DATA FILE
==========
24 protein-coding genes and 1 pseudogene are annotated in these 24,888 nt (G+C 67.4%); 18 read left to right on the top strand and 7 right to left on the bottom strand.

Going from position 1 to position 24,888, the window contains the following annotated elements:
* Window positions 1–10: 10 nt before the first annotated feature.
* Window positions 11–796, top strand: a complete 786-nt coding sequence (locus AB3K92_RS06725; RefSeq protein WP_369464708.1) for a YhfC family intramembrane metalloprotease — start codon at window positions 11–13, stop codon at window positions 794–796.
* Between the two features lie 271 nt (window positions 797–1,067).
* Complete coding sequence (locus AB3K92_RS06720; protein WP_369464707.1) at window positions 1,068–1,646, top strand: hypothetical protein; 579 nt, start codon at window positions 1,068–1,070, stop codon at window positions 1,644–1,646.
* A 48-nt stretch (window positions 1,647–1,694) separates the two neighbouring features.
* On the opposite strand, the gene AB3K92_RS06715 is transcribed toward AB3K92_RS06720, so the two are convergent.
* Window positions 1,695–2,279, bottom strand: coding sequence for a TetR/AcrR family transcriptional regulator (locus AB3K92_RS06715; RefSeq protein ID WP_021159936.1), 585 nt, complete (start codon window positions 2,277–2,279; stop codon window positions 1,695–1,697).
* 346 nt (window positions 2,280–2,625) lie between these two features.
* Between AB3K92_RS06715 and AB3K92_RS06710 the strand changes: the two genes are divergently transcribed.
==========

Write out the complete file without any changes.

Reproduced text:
24 protein-coding genes and 1 pseudogene are annotated in these 24,888 nt (G+C 67.4%); 18 read left to right on the top strand and 7 right to left on the bottom strand.

Going from position 1 to position 24,888, the window contains the following annotated elements:
* Window positions 1–10: 10 nt before the first annotated feature.
* Window positions 11–796, top strand: a complete 786-nt coding sequence (locus AB3K92_RS06725; RefSeq protein WP_369464708.1) for a YhfC family intramembrane metalloprotease — start codon at window positions 11–13, stop codon at window positions 794–796.
* Between the two features lie 271 nt (window positions 797–1,067).
* Complete coding sequence (locus AB3K92_RS06720; protein WP_369464707.1) at window positions 1,068–1,646, top strand: hypothetical protein; 579 nt, start codon at window positions 1,068–1,070, stop codon at window positions 1,644–1,646.
* A 48-nt stretch (window positions 1,647–1,694) separates the two neighbouring features.
* On the opposite strand, the gene AB3K92_RS06715 is transcribed toward AB3K92_RS06720, so the two are convergent.
* Window positions 1,695–2,279, bottom strand: coding sequence for a TetR/AcrR family transcriptional regulator (locus AB3K92_RS06715; RefSeq protein ID WP_021159936.1), 585 nt, complete (start codon window positions 2,277–2,279; stop codon window positions 1,695–1,697).
* 346 nt (window positions 2,280–2,625) lie between these two features.
* Between AB3K92_RS06715 and AB3K92_RS06710 the strand changes: the two genes are divergently transcribed.